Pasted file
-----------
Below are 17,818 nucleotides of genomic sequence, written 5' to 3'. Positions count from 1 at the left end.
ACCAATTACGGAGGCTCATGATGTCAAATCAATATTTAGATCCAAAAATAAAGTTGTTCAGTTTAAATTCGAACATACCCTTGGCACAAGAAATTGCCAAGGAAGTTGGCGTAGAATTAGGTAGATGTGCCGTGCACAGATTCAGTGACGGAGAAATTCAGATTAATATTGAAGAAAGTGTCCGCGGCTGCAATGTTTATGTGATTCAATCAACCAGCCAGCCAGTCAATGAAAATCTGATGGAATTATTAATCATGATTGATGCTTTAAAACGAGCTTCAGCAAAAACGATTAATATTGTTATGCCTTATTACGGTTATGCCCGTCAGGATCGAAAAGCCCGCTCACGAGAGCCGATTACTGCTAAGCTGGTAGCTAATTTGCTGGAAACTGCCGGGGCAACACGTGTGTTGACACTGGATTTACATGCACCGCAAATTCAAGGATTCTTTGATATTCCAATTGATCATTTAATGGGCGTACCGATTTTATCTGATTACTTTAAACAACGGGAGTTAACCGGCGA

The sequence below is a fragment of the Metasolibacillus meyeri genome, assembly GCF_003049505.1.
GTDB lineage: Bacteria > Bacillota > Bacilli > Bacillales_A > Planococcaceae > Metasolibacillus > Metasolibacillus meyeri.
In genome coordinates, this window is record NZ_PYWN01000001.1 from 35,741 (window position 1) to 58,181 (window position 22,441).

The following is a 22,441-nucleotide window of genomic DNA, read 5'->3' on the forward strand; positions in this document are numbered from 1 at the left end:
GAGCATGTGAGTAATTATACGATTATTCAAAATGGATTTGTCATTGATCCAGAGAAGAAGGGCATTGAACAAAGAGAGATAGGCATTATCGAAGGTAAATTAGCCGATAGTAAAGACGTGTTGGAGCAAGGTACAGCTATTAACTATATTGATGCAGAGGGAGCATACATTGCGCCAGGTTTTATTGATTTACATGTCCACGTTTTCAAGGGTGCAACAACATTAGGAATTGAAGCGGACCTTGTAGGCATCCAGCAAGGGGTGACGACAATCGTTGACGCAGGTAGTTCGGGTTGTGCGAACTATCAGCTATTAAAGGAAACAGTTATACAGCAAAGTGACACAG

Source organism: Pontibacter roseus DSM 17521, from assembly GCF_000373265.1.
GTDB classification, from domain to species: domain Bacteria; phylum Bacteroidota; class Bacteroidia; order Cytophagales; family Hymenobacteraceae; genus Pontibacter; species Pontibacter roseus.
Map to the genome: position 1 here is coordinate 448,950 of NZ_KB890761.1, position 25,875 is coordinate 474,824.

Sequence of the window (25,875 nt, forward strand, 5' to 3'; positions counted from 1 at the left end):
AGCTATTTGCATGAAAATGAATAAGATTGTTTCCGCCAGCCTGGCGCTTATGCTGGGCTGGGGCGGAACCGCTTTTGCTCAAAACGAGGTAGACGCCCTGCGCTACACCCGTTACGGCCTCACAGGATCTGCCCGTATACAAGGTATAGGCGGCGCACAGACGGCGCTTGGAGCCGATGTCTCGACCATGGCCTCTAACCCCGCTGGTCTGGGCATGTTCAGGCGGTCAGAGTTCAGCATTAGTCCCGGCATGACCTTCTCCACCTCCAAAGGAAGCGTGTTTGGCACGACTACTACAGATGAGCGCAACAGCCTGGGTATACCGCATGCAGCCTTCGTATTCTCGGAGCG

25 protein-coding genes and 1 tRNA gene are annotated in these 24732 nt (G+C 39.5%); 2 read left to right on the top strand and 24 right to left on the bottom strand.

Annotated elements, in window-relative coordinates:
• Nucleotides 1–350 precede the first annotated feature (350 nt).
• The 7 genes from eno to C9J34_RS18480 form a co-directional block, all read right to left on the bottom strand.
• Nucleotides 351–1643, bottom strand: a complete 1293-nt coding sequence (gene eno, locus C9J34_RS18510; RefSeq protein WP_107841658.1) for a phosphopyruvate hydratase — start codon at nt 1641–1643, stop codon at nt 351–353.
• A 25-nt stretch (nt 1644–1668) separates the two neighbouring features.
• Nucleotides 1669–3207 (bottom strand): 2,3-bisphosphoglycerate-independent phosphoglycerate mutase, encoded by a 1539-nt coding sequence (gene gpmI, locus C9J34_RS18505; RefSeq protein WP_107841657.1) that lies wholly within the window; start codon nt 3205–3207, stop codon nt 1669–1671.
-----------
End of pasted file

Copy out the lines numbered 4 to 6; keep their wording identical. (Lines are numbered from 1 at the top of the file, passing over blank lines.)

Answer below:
GTDB lineage: Bacteria > Bacillota > Bacilli > Bacillales_A > Planococcaceae > Metasolibacillus > Metasolibacillus meyeri.
In genome coordinates, this window is record NZ_PYWN01000001.1 from 35,741 (window position 1) to 58,181 (window position 22,441).

The following is a 22,441-nucleotide window of genomic DNA, read 5'->3' on the forward strand; positions in this document are numbered from 1 at the left end: